Let *t*_{k} (1 ≤ *k* ≤ *N*) be the value of initial threshold, and *t*_{j} (1 ≤ *j* ≤ *N*) be the value of the new threshold. Assume that the dealer knows *N* potential thresholds *t*_{1}, *t*_{2},⋯, *t*_{N}, where the threshold may be changed in the future and *t*_{1} < *t*_{2} < ⋯ < *t*_{N}. Similar to the DTCSS-A scheme, the dealer negotiates the real shadow. The dealer generates each participant’s advance secret shadow. Prior to exiting, the dealer sends the information used to update and validates the secret shadow to the combiner. If the security policy or adversary structure changes, then the combiner adjusts the threshold to a suitable value *t*_{j}, and broadcasts corresponding masked advance secret shadows. If no less than *t*_{j} participants wish to recover the secret, then the combiner broadcasts *r*_{j}. Thus, these participants can recover the secret. The DTCSS-B scheme consists of three phases, namely: secret shadows negotiation, initialization and running.

**1. Secret shadows negotiation phase**

Similar to the DTCSS-A scheme, the dealer creates the notice table, and participants choose their own real secret shadows and send them to the dealer based on the underlying RSA technique.

**2. Initialization phase**

In this phase, the dealer constructs the polynomial to protect the secret and generates the advance secret shadows for all participants. The work-flow of the running phase is shown in Fig 4, and the working steps are as follows:

(1) Polynomial construction: To share a secret *s*, polynomial *h*(*x*) is constructed as
(5)
where *a*_{1}, *a*_{2},⋯, *a*_{tN−1} ∈ *GF*(*q*) are chosen randomly. For all 1 ≤ *j* ≤ *N*, let polynomial *h*_{j}(*x*) = [*h*(*x*)]_{tj}. Polynomial *h*_{j}(*x*) can be generated by Algorithm 2.

Algorithm 2: Polynomial generator 2

Input: *h*(*x*), *j*, *t*_{j}, *t*_{N}

Output: *h*_{j}(*x*)

*h*_{j}(*x*) = *h*(*x*);

*d* = *t*_{N} − *t*_{j};

While *d* > 0 do

*c* = [*x*^{tj+d−1}]*h*(*x*);

*h*_{j}(*x*) = *h*_{j}(*x*) − *cx*^{tj+d−1};

*d* = *d* − 1;

end

(2) Advance secret shadows generation: The dealer chooses *N* distinct and nonzero integers *r*_{1}, *r*_{2},⋯, *r*_{N} ∈ *GF*(*q*) as keys. There is one-to-one correspondence between keys *r*_{1}, *r*_{2}, ⋯, *r*_{N} and potential thresholds *t*_{1}, *t*_{2}, ⋯, *t*_{N}. Each participant’s advance secret shadows (1 ≤ *i* ≤ *n*) are computed as follows:
(6)

Then, the dealer places masked advance secret shadows into the notice table.

(3) Data transfer: To validate the new threshold by the combiner in the next phase, the dealer sends (*j* = 1, 2,⋯, *N*) and *r*_{1}, *r*_{2},⋯, *r*_{N} to the combiner, and then, he/she exits. Note that this information needs to be encrypted by the combiner’s the public key. After receiving this encrypted information, the combiner decrypts it.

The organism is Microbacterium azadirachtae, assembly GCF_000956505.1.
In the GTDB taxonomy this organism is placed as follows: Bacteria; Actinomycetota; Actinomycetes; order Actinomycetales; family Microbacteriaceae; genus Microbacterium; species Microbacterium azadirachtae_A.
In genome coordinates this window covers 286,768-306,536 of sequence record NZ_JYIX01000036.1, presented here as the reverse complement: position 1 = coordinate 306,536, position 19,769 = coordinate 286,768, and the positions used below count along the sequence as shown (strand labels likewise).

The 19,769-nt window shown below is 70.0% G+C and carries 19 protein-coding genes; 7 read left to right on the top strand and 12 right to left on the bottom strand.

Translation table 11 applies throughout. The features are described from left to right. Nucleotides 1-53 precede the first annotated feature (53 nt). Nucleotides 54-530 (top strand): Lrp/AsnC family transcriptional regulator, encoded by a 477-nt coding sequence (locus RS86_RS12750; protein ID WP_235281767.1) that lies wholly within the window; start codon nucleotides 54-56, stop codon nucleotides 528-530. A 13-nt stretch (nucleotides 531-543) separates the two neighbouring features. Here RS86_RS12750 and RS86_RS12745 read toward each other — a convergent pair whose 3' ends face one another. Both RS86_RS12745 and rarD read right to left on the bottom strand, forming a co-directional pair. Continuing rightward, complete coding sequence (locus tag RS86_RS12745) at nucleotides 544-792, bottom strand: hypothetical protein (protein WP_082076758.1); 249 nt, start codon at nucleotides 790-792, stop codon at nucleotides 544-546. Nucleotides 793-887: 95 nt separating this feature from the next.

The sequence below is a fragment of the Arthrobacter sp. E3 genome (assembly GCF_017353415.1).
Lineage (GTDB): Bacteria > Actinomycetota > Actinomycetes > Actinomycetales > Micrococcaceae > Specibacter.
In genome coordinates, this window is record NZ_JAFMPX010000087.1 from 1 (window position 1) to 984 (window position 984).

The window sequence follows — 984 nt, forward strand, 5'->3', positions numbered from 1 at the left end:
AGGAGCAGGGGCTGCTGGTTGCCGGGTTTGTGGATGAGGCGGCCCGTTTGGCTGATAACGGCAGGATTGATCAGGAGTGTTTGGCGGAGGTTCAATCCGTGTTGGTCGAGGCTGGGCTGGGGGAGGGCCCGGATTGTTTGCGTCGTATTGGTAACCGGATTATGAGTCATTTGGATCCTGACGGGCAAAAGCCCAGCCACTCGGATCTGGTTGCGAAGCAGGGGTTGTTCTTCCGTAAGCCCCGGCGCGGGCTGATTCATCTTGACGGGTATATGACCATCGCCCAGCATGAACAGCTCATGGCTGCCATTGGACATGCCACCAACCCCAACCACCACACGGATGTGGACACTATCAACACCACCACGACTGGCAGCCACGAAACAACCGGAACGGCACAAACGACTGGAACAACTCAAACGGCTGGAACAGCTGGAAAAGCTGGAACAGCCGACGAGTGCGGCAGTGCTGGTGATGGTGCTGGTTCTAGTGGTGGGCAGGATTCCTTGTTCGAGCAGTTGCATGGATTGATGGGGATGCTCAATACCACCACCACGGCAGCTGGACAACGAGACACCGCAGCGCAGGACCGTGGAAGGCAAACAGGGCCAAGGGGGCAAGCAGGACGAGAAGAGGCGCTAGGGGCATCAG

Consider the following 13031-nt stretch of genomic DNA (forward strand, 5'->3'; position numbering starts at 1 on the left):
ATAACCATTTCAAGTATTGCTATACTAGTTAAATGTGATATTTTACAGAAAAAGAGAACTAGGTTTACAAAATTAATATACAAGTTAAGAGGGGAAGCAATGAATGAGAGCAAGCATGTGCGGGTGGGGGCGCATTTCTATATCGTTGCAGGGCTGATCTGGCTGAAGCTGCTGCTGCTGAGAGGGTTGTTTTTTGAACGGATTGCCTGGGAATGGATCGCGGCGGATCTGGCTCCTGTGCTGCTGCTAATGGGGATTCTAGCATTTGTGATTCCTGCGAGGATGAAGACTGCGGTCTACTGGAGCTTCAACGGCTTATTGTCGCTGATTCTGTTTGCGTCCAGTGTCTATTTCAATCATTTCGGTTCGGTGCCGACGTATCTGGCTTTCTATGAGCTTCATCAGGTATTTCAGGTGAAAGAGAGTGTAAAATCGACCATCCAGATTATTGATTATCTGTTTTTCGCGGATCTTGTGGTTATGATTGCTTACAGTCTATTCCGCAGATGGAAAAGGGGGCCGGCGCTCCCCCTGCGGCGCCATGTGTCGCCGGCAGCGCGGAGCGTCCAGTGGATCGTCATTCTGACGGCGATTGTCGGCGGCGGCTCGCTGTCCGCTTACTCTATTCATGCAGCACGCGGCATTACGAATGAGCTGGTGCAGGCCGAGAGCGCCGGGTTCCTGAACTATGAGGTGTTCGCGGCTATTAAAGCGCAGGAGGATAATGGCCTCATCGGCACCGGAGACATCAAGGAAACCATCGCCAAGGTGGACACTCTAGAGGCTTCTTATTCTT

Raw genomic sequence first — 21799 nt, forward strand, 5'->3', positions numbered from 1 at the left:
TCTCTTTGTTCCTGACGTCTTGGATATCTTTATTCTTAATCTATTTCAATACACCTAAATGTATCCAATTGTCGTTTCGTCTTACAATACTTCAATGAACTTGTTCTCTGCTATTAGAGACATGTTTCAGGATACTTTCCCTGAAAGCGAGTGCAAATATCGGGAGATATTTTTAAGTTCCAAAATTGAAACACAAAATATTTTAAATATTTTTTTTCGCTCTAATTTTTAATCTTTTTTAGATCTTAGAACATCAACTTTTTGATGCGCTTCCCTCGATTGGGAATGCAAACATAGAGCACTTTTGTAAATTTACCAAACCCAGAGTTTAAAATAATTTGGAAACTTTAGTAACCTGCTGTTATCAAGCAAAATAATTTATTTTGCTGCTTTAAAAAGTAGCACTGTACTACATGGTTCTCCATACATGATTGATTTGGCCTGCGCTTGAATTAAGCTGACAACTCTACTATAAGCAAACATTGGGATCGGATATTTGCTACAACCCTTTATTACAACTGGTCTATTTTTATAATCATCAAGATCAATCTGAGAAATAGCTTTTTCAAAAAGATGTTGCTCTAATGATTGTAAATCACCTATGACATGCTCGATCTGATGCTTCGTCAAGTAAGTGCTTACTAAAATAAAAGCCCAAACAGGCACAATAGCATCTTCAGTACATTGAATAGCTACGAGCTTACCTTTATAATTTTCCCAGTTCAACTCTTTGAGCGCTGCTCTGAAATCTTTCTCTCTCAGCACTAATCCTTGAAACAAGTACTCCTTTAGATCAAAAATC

**3. Running phase**

In this phase, the security policy and adversary structure may change; thus, updating / revising the threshold is necessary before recovering the secret. The secret can then be recovered with the most recently broadcasted threshold. The work-flow of the running phase is shown in Fig 5, and the working steps are as follows:

(1) Threshold adjustment: Based on the changes in the security policy and adversary structure, the combiner selects a suitable threshold *t*_{j} (1 ≤ *j* ≤ *N*). Then, he/she places *t*_{j} and into the notice table. The threshold can be changed many times.

(2) Shadow activation: If participants wish to recover the secret, they can send the recovery requests to the combiner. When *t*_{j} or more participants wish to recover secret *s*, the combiner broadcasts key *r*_{j} to validate participants’ secret shadows, and then, each participant *P*_{i} (1 ≤ *i* ≤ *n*) can obtain the current secret shadow .

(3) Secret recovery: Without loss of generality, assume that *t*_{j} participants *P*_{1}, *P*_{2}, ⋯, *P*_{tj} provide their current secret shadows . Polynomial *h*_{j}(*x*) can be restructured as follows:
(7)

Then, secret *s* can be recovered as *s* = *h*_{j}(0).

## Analysis

### Security Analysis

In this section, we discuss and analyze the security of our schemes.

**Theorem 1**. In our schemes, each participant *P*_{i} (1 ≤ *i* ≤ *n*) is unable to obtain the valid secret shadow before the combiner broadcasts the key which corresponds to the current threshold.

**Proof**. Let the current threshold be *t*′ in the DTCSS-A scheme, and *t*_{j} in the DTCSS-B scheme. In the DTCSS-A scheme, according to the features of two-variable one-way function, each participant *P*_{i} (1 ≤ *i* ≤ *n*) is unable to obtain the valid secret shadow before the combiner broadcasts *r*_{t′−tmin+1}, where and .

Similarly, in the DTCSS-B scheme, each participant *P*_{i} is unable to obtain the valid secret shadow without *r*_{j}, where and .